“A soulful outlaw tale with a socioeconomic perspective and a rich sense of place. As much as all four men are familiar types, the director, writer and actors imbue them with humanity, steering their arcs through tense action — including a nice throwback Western shootout on rocky terrain — to a quietly moving conclusion.”- David Rooney

  • Hidden Figures

    Courtesy of Hopper Stone

    Some of the worst reviews:

    “A movie about great people is not the same thing as a great movie.”- Josh Bell, Las Vegas Weekly

    “It is in essence a feature-length version of an inspiring social media image macro, or perhaps a Google Doodle.”- Dan Schindel, The Film Stage

    “It's the kind of movie where you compliment the performances and then trail off because there's nothing much left to say that won't make you sound like a jerk.”- Walter Chaw, Film Freak Central

    What THR says:

    “For all its energy and joy, when the inevitable images of the real-life hidden figures appear during the movie’s closing credits, it's hard not to wish that you’d been watching a deeply delving documentary about them — or that somebody will make one soon.”- Sheri Linden

  • La La Land

    Lionsgate/Photofest

    Some of the worst reviews: 

    “The one thing that Chazelle seems to have little interest in is life. He turns Mia into an absolute cipher, giving her nothing whatsoever to talk about.”- Richard Brody, New Yorker

    “I wish La La Land felt more like Chazelle's personal vision - that he tap-danced his own path - instead of this eager-to-please mash-up, the movie equivalent of samba tapas.”- Amy Nicholson, MTV

    “It's too long, the music isn't great, and I can't stand all the brightly colored twirling skirts.”- Molly Laich, Missoula Independent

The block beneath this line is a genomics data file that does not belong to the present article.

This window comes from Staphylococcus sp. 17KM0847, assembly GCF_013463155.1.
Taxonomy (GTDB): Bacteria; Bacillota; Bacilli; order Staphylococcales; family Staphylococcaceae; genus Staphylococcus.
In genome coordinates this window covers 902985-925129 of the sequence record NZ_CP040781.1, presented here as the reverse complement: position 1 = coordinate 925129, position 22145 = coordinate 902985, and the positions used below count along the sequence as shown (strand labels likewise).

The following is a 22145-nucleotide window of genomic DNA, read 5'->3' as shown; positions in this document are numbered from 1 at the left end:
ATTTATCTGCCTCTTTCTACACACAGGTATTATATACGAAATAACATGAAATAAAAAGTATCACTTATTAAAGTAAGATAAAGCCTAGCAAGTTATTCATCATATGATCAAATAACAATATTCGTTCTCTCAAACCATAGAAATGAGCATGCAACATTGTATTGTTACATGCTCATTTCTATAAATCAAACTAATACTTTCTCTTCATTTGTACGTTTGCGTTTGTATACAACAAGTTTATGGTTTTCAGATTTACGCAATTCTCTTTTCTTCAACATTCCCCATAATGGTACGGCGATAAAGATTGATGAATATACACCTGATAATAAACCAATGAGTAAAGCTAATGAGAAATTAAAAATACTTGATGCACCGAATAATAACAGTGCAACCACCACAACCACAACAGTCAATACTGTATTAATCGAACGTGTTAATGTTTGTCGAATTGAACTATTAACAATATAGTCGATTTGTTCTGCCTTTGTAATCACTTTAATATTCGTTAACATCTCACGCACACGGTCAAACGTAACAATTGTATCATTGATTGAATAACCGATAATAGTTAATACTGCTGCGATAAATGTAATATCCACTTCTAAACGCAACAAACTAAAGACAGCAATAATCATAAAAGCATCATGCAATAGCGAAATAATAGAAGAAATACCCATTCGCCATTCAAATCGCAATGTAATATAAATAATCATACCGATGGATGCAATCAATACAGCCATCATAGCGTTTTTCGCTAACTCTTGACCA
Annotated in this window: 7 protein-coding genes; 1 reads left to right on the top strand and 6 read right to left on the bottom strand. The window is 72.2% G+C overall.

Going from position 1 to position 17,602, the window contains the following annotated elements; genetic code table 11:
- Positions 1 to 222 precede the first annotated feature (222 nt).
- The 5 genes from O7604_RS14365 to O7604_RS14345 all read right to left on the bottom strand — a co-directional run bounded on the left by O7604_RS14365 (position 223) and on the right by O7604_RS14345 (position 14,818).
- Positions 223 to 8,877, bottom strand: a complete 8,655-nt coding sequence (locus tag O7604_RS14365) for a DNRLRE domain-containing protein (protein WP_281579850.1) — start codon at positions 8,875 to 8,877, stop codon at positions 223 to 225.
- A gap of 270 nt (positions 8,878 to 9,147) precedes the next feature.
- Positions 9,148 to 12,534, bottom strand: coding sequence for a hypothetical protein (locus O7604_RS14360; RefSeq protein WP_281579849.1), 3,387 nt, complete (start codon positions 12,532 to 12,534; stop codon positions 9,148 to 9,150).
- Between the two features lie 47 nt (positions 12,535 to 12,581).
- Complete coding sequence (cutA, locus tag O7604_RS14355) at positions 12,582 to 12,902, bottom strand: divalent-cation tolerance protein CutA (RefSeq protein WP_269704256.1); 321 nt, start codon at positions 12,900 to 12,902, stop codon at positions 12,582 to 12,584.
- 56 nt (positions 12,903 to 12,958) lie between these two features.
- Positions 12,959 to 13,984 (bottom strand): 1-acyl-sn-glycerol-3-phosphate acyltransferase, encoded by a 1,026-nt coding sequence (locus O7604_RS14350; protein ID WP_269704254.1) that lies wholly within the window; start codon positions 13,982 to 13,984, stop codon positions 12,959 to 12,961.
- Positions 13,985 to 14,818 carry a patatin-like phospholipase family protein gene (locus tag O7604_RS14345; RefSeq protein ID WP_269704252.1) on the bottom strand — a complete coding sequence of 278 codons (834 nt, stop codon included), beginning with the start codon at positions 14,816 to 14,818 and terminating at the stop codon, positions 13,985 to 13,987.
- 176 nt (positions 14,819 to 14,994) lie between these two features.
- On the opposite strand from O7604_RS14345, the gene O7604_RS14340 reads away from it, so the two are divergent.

What THR says:

    “Not perfect, but dazzling and distinctive all the same.  If you're going to fall hard for Damien Chazelle's daring and beautiful La La Land, itwill probably be at first sight.” – Todd McCarthy

  • Lion

    The Weinstein Company

    Some of the worst reviews: 

    Lion goes again and again where you expect it to, delivering little more than the awards-season equivalent of Homeward Bound.”- Forrest Wickman, Slate

    “Drab and predictable.”- Camilla Long, Sunday Times (UK)

    Lion ... becomes ordinary, even as it moves toward a climax that's moving for all the predictable reasons.”- Stephanie Zacharek, TIME Magazine

    What THR says:

    "As enthralling as it is emotional. A tremendously moving performance from Dev Patel is the resilient soul of Lion." - David Rooney

  • Manchester by the Sea

    Courtesy of K Period Media

    Some of the worst reviews: 

    “Lonergan's static pace and over-obvious compositions attempt fake "realism," but each scene looks like an acting-class exercise.”- Armond White, National Review

    “Approach Manchester by the Sea with caution.”- Kelly Vance, East Bay Express

    “Too often here you feel the fingers of the writer, typing the story into existence, crafting it to its desired ends.”- Noah Gittell, Washington City Paper

    What THR says:

    “Although Manchester never feels stagy and is deeply enriched by the mostly coastal communities in which it is set, this is clearly the work of a writer who knows his way around creating characters and emotional dynamics in a manner more evident in works for the stage than for screens big or small.” – Todd McCarthy

  • Moonlight

    Courtesy of A24

    Some of the worst reviews:

    “Bullying, poverty, closeted sexuality, drug abuse, and racial strife combine to form an overworked agenda of cultural woes that's more concerned with rubber-stamping issues than telling an original story.”- Scott Marks, San Diego Reader

    “What begins as an arresting blend of lyrical storytelling and bad-neighbourhood harshness gradually ferments into a relentlessly melancholic dirge in dire need of somewhere to go...an early contender for the most overrated film of the year.”- Jim Schembri, 3 AW

    “The acting elevates the clichés of Barry Jenkins's script into something approaching lived truth.”- Jake Cole, Slant Magazine

    What THR says:

    "Barry Jenkins' Moonlight pulls you into its introspective protagonist's world from the start and transfixes throughout as it observes, with uncommon poignancy and emotional perceptiveness, his roughly two-decade path to find a definitive answer to the question, "Who am I?" While the fundamental nature of that central question gives this exquisite character study universality, the film also brings infinite nuance and laser-like specificity to its portrait of African-American gay male experience, which resonates powerfully in the era of Black Lives Matter."- David Rooney